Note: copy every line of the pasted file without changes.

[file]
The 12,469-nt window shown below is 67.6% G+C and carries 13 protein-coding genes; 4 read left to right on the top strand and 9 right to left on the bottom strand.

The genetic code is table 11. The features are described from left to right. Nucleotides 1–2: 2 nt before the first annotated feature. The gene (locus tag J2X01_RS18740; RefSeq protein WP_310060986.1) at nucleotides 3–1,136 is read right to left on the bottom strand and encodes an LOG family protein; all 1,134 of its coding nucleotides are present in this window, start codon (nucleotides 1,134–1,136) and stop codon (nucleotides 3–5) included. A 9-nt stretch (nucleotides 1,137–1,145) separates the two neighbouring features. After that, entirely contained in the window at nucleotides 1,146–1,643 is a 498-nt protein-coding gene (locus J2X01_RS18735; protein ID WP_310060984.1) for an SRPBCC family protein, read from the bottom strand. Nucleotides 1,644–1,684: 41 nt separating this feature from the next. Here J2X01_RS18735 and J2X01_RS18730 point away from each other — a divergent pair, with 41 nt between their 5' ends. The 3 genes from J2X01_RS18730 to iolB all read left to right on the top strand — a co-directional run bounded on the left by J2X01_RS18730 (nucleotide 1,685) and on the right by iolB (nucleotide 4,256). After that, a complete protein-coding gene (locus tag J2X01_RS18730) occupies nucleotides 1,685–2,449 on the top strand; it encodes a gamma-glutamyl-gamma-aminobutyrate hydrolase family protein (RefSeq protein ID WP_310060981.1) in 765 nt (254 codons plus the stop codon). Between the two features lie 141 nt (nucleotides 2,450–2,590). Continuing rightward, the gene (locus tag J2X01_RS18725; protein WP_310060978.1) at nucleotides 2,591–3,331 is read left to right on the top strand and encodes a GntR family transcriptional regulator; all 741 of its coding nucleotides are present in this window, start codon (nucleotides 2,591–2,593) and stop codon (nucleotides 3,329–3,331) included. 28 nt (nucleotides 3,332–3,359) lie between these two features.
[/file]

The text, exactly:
The 12,469-nt window shown below is 67.6% G+C and carries 13 protein-coding genes; 4 read left to right on the top strand and 9 right to left on the bottom strand.

The genetic code is table 11. The features are described from left to right. Nucleotides 1–2: 2 nt before the first annotated feature. The gene (locus tag J2X01_RS18740; RefSeq protein WP_310060986.1) at nucleotides 3–1,136 is read right to left on the bottom strand and encodes an LOG family protein; all 1,134 of its coding nucleotides are present in this window, start codon (nucleotides 1,134–1,136) and stop codon (nucleotides 3–5) included. A 9-nt stretch (nucleotides 1,137–1,145) separates the two neighbouring features. After that, entirely contained in the window at nucleotides 1,146–1,643 is a 498-nt protein-coding gene (locus J2X01_RS18735; protein ID WP_310060984.1) for an SRPBCC family protein, read from the bottom strand. Nucleotides 1,644–1,684: 41 nt separating this feature from the next. Here J2X01_RS18735 and J2X01_RS18730 point away from each other — a divergent pair, with 41 nt between their 5' ends. The 3 genes from J2X01_RS18730 to iolB all read left to right on the top strand — a co-directional run bounded on the left by J2X01_RS18730 (nucleotide 1,685) and on the right by iolB (nucleotide 4,256). After that, a complete protein-coding gene (locus tag J2X01_RS18730) occupies nucleotides 1,685–2,449 on the top strand; it encodes a gamma-glutamyl-gamma-aminobutyrate hydrolase family protein (RefSeq protein ID WP_310060981.1) in 765 nt (254 codons plus the stop codon). Between the two features lie 141 nt (nucleotides 2,450–2,590). Continuing rightward, the gene (locus tag J2X01_RS18725; protein WP_310060978.1) at nucleotides 2,591–3,331 is read left to right on the top strand and encodes a GntR family transcriptional regulator; all 741 of its coding nucleotides are present in this window, start codon (nucleotides 2,591–2,593) and stop codon (nucleotides 3,329–3,331) included. 28 nt (nucleotides 3,332–3,359) lie between these two features.